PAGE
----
Paper by Erik D. Demaine
- Erik D. Demaine, Francisco Gomez-Martin, Henk Meijer, David Rappaport, Perouz Taslakian, Godfried T. Toussaint, Terry Winograd, and David R. Wood, “The Distance Geometry of Music”, Computational Geometry: Theory and Applications, volume 42, number 5, July 2009, pages 429–454. Special issue of selected papers from the 17th Canadian Conference on Computational Geometry, 2005.
We demonstrate relationships between the classical Euclidean algorithm and
many other fields of study, particularly in the context of music and distance
geometry. Specifically, we show how the structure of the Euclidean algorithm
defines a family of rhythms that encompass over forty timelines
(ostinatos) from traditional world music. We prove that these
Euclidean rhythms have the mathematical property that their onset
patterns are distributed as evenly as possible: they maximize the sum of the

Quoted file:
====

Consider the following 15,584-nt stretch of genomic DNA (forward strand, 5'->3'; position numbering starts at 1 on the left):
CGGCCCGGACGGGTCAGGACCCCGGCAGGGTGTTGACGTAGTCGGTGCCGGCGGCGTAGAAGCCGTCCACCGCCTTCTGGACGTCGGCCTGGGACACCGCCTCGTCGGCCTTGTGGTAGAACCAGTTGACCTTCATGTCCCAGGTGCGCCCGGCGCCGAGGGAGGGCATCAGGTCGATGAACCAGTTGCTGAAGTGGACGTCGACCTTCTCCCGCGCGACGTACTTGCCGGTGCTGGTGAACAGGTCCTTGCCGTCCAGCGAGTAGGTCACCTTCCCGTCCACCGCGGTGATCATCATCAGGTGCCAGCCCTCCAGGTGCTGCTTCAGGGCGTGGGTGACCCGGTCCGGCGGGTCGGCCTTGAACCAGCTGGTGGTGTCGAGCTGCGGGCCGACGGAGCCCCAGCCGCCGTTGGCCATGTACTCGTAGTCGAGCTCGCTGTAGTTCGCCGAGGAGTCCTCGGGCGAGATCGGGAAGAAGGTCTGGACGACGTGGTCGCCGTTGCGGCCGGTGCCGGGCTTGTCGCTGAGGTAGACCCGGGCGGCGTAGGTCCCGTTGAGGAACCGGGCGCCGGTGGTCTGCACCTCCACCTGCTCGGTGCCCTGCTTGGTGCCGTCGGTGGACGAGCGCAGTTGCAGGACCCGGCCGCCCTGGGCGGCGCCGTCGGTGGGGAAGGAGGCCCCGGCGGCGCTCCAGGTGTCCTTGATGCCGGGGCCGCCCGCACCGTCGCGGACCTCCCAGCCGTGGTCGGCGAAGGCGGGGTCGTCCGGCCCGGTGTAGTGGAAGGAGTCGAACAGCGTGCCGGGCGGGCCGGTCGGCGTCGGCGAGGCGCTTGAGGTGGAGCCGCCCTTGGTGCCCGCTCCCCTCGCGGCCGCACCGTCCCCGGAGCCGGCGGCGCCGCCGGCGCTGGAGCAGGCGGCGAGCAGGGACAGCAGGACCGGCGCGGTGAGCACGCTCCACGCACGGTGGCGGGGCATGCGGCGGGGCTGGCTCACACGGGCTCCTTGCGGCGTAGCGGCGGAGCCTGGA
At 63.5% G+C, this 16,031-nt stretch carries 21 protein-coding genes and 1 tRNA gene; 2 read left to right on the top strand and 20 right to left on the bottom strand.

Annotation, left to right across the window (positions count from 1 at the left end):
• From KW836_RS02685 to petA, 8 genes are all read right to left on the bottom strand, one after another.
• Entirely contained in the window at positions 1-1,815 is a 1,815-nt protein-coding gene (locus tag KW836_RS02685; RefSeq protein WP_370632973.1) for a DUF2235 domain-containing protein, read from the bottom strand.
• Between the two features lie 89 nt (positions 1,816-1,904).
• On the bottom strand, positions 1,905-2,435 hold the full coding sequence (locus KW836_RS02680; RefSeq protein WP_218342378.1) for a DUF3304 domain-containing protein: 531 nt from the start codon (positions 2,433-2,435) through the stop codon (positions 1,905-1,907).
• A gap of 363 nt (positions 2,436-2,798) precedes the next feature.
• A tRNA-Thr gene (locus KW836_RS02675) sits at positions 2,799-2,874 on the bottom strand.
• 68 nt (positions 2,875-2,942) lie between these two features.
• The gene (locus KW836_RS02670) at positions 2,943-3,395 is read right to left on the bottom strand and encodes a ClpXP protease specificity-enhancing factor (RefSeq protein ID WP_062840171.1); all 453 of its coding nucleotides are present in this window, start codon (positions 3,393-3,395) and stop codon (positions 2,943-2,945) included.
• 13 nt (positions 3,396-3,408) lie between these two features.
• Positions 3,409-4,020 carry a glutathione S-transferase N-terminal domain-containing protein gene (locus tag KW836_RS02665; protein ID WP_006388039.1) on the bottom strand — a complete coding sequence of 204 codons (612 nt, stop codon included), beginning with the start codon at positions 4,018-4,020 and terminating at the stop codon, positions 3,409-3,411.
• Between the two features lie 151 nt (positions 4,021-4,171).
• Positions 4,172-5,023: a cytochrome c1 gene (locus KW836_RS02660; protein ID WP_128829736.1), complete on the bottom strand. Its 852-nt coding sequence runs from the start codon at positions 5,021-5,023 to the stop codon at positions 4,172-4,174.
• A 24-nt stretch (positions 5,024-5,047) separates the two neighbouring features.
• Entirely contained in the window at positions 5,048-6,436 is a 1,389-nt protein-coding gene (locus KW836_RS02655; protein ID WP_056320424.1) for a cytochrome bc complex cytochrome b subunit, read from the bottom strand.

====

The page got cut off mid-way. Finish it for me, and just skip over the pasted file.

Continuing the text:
Euclidean distances between all pairs of onsets, viewing onsets as points on a
circle. Indeed, Euclidean rhythms are the unique rhythms that maximize this
notion of evenness. We also show that essentially all Euclidean
rhythms are deep: each distinct distance between onsets occurs with a
unique multiplicity, and these multiplicities form an interval 1, 2,
…, k − 1. Finally, we characterize all deep
rhythms, showing that they form a subclass of generated rhythms, which in turn
proves a useful property called shelling. All of our results for musical
rhythms apply equally well to musical scales. In addition, many of the
problems we explore are interesting in their own right as distance geometry
problems on the circle; some of the same problems were explored by Erdős
in the plane.
- This paper is also available from ScienceDirect.
- The paper is 39 pages.
- The paper is available in PostScript (1930k), gzipped PostScript (809k), and PDF (453k).
- See information on file formats.
- [Google Scholar search]
- Related papers:
- DeepRhythms_CCCG2005 (The Distance Geometry of Deep Rhythms and Scales)
See also other papers by Erik Demaine.
These pages are generated automagically from a
Last updated March 15, 2019 by